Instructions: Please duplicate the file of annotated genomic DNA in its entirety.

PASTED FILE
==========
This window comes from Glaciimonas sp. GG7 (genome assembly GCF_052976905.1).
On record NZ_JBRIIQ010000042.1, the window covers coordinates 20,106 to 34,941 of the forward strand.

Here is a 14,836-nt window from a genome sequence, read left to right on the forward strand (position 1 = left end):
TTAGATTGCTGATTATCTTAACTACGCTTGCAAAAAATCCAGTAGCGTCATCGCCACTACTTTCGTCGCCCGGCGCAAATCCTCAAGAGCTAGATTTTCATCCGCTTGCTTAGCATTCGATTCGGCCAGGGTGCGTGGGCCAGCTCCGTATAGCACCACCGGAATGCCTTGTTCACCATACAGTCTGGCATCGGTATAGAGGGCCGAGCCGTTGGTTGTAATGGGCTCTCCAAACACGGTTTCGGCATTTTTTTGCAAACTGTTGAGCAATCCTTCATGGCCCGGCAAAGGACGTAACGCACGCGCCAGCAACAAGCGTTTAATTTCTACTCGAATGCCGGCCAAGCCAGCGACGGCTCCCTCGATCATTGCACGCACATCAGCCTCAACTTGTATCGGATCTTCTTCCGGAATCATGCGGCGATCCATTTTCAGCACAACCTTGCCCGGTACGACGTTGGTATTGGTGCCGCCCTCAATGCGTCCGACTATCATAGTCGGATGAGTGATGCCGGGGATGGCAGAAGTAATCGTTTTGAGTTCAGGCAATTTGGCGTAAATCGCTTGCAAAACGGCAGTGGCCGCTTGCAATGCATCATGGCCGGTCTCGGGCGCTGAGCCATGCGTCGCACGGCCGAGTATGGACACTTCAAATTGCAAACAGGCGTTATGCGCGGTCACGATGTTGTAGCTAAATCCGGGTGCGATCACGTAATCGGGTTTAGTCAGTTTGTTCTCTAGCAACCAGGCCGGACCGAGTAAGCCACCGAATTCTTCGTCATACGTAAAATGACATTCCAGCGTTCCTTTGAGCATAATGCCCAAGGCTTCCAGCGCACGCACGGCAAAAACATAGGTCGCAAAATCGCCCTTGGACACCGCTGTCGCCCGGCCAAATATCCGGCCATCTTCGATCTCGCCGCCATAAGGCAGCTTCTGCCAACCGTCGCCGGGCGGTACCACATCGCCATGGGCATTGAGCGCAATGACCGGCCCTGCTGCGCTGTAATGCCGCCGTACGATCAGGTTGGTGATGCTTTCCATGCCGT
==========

This window comes from Glaciimonas sp. GG7 (genome assembly GCF_052976905.1).
On record NZ_JBRIIQ010000042.1, the window covers coordinates 20,106 to 34,941 of the forward strand.

Here is a 14,836-nt window from a genome sequence, read left to right on the forward strand (position 1 = left end):
TTAGATTGCTGATTATCTTAACTACGCTTGCAAAAAATCCAGTAGCGTCATCGCCACTACTTTCGTCGCCCGGCGCAAATCCTCAAGAGCTAGATTTTCATCCGCTTGCTTAGCATTCGATTCGGCCAGGGTGCGTGGGCCAGCTCCGTATAGCACCACCGGAATGCCTTGTTCACCATACAGTCTGGCATCGGTATAGAGGGCCGAGCCGTTGGTTGTAATGGGCTCTCCAAACACGGTTTCGGCATTTTTTTGCAAACTGTTGAGCAATCCTTCATGGCCCGGCAAAGGACGTAACGCACGCGCCAGCAACAAGCGTTTAATTTCTACTCGAATGCCGGCCAAGCCAGCGACGGCTCCCTCGATCATTGCACGCACATCAGCCTCAACTTGTATCGGATCTTCTTCCGGAATCATGCGGCGATCCATTTTCAGCACAACCTTGCCCGGTACGACGTTGGTATTGGTGCCGCCCTCAATGCGTCCGACTATCATAGTCGGATGAGTGATGCCGGGGATGGCAGAAGTAATCGTTTTGAGTTCAGGCAATTTGGCGTAAATCGCTTGCAAAACGGCAGTGGCCGCTTGCAATGCATCATGGCCGGTCTCGGGCGCTGAGCCATGCGTCGCACGGCCGAGTATGGACACTTCAAATTGCAAACAGGCGTTATGCGCGGTCACGATGTTGTAGCTAAATCCGGGTGCGATCACGTAATCGGGTTTAGTCAGTTTGTTCTCTAGCAACCAGGCCGGACCGAGTAAGCCACCGAATTCTTCGTCATACGTAAAATGACATTCCAGCGTTCCTTTGAGCATAATGCCCAAGGCTTCCAGCGCACGCACGGCAAAAACATAGGTCGCAAAATCGCCCTTGGACACCGCTGTCGCCCGGCCAAATATCCGGCCATCTTCGATCTCGCCGCCATAAGGCAGCTTCTGCCAACCGTCGCCGGGCGGTACCACATCGCCATGGGCATTGAGCGCAATGACCGGCCCTGCTGCGCTGTAATGCCGCCGTACGATCAGGTTGGTGATGCTTTCCATGCCGT